HARMFUL ALGAL BLOOM MONITORING SYSTEM

Southwest Florida Intensification Forecast

The Southwest Florida Intensification Forecast provides an early warning of red tide initiation or intensification for coastal managers and decision makers. Red tide, also known as the dinoflagellate Karenia brevis, is harmful to marine animals and can cause respiratory distress in humans. Due to this health concern, beach closures may be necessary when coastal waters contain high concentrations of Karenia brevis. The Southwest Florida Intensification Forecast alerts coastal managers to potential red tide (Karenia brevis) bloom initiation or intensification along the southwest Florida coast, which provides advanced warning of a potential bloom and helps to minimize impacts to public health and coastal economies.


This model uses a nowcast/forecast system to predict potential harmful algal blooms initiation along the coast of Southwest Florida.

Onshore Karenia brevis (red tide) bloom intensificiation is unlikely along the Southwest Florida coast, as suggested by model results. Observed cell counts are at background levels with an onshore excursion of 1km. For technical model details and output, please see figures and explanations below.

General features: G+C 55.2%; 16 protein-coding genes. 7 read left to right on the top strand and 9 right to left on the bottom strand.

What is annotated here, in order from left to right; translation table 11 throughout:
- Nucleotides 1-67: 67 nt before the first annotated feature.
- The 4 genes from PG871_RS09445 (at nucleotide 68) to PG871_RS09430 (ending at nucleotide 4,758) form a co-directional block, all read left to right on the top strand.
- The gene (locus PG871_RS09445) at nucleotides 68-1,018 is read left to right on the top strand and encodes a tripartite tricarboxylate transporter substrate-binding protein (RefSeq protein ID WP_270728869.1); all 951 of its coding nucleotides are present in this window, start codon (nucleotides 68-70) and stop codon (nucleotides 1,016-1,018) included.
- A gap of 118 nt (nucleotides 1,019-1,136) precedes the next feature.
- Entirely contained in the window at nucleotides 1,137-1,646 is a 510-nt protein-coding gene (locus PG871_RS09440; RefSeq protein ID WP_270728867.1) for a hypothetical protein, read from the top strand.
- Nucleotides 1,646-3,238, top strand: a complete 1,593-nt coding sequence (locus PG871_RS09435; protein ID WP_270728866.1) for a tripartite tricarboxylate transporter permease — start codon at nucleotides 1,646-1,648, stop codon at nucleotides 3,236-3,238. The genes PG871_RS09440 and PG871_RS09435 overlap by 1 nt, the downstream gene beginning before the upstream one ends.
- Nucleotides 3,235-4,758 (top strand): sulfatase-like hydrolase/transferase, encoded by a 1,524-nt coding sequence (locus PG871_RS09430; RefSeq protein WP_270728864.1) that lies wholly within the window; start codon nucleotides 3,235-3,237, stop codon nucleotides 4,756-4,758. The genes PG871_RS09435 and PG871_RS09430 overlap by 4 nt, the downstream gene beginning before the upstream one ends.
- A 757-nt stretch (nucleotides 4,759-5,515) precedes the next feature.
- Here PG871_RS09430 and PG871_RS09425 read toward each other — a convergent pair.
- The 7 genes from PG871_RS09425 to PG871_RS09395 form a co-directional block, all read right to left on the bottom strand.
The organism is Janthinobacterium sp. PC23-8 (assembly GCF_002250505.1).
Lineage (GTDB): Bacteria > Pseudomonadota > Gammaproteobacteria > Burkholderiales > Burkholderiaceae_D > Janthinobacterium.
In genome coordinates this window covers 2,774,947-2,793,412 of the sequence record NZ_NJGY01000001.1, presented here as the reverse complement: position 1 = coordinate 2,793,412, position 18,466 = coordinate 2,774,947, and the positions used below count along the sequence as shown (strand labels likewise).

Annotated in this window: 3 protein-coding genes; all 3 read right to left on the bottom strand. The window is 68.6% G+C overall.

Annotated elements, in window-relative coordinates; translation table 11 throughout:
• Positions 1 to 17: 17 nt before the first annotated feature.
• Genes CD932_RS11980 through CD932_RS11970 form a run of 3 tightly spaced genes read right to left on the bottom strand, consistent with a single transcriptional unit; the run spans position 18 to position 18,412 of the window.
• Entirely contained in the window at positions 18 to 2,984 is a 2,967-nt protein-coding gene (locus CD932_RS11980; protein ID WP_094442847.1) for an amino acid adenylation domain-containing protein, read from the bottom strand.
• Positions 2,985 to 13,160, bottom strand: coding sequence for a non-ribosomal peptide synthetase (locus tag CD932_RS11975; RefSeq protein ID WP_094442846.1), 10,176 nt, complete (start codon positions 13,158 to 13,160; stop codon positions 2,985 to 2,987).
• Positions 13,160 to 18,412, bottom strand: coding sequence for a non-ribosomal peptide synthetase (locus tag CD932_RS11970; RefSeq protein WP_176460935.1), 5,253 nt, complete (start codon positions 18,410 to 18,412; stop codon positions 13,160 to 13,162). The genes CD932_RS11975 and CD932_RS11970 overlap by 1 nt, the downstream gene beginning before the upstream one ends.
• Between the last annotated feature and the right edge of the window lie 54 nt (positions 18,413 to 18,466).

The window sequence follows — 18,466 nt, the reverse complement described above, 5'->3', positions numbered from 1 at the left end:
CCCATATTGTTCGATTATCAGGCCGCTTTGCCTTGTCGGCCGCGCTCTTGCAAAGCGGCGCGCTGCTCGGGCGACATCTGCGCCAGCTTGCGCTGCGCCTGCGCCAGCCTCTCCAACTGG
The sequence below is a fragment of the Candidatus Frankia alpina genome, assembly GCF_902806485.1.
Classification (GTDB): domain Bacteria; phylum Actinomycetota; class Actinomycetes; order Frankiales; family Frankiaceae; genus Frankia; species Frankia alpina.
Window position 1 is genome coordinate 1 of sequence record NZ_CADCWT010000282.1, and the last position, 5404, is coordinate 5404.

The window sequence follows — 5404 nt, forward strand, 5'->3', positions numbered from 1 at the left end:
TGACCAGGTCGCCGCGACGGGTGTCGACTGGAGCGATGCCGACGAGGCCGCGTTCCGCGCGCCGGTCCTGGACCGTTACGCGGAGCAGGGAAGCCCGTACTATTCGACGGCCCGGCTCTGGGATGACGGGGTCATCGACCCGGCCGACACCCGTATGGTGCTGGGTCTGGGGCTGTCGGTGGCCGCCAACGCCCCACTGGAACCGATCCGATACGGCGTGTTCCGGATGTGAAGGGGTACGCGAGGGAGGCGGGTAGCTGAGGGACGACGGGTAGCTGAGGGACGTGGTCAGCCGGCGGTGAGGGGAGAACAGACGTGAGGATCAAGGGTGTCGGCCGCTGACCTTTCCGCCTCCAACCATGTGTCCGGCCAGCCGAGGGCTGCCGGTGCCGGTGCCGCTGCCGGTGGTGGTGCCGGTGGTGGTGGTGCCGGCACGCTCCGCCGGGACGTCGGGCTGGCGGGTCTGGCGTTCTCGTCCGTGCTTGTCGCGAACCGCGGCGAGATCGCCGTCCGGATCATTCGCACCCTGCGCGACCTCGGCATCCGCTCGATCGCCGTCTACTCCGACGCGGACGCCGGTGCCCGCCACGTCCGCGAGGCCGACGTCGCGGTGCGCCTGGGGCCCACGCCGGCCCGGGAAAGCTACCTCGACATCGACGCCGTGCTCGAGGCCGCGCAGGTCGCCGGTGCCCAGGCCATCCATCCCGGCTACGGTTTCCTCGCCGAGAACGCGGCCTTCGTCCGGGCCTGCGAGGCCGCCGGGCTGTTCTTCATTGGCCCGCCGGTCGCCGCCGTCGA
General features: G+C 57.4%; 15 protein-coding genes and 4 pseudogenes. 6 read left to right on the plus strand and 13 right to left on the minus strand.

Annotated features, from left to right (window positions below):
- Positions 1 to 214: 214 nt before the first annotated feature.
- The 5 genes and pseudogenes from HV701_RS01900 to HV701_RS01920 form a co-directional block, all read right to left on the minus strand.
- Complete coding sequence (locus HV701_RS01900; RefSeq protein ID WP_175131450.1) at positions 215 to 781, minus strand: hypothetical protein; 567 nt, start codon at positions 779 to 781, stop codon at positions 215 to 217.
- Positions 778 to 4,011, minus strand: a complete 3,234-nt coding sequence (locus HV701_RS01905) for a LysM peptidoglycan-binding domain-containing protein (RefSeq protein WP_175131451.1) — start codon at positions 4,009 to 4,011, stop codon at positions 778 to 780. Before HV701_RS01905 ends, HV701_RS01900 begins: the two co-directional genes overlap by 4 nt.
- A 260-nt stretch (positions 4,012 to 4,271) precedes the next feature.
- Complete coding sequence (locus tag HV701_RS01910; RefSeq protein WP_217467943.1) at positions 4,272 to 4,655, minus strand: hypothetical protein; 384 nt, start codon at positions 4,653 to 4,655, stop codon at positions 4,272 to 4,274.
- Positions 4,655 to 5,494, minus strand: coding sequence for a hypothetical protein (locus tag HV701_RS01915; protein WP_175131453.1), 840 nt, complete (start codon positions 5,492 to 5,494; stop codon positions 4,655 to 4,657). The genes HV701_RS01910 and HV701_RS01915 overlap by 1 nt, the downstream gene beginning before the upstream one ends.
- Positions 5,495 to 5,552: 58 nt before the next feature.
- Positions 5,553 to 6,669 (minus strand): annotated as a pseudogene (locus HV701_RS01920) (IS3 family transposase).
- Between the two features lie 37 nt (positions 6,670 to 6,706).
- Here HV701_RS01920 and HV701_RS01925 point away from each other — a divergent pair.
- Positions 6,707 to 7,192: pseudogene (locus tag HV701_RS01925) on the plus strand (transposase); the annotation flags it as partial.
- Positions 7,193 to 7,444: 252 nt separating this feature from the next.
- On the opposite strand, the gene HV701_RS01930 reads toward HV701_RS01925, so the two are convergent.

How the Forecast Works

Click graphic to enlarge

During the early bloom period (typically each fall), Karenia brevis cells—which persist in the bottom waters offshore—can be moved onshore to the Southwest Florida coast by a process known as coastal upwelling. The graphics below demonstrate this process. Once near the coast, Karenia brevis cells can quickly reach levels that create a harmful algal bloom (HAB).

Image Caption: Downwelling - Southerly winds blowing along the Florida coast leads to downwelling. Offshore surface waters are moved onshore. Onshore bottom waters are moved offshore. Subsurface Karenia brevis cells are moved offshore resulting in low risk of bloom initiation.

Upwelling - Northerly winds blowing along the Florida coast leads to upwelling. Onshore surface waters are moved onshore. Subsurface Karenia brevis cells are moved onshore resulting in a high risk of bloom initiation.

For questions contact the NCCOS HAB Forecasting Team at hab@noaa.gov.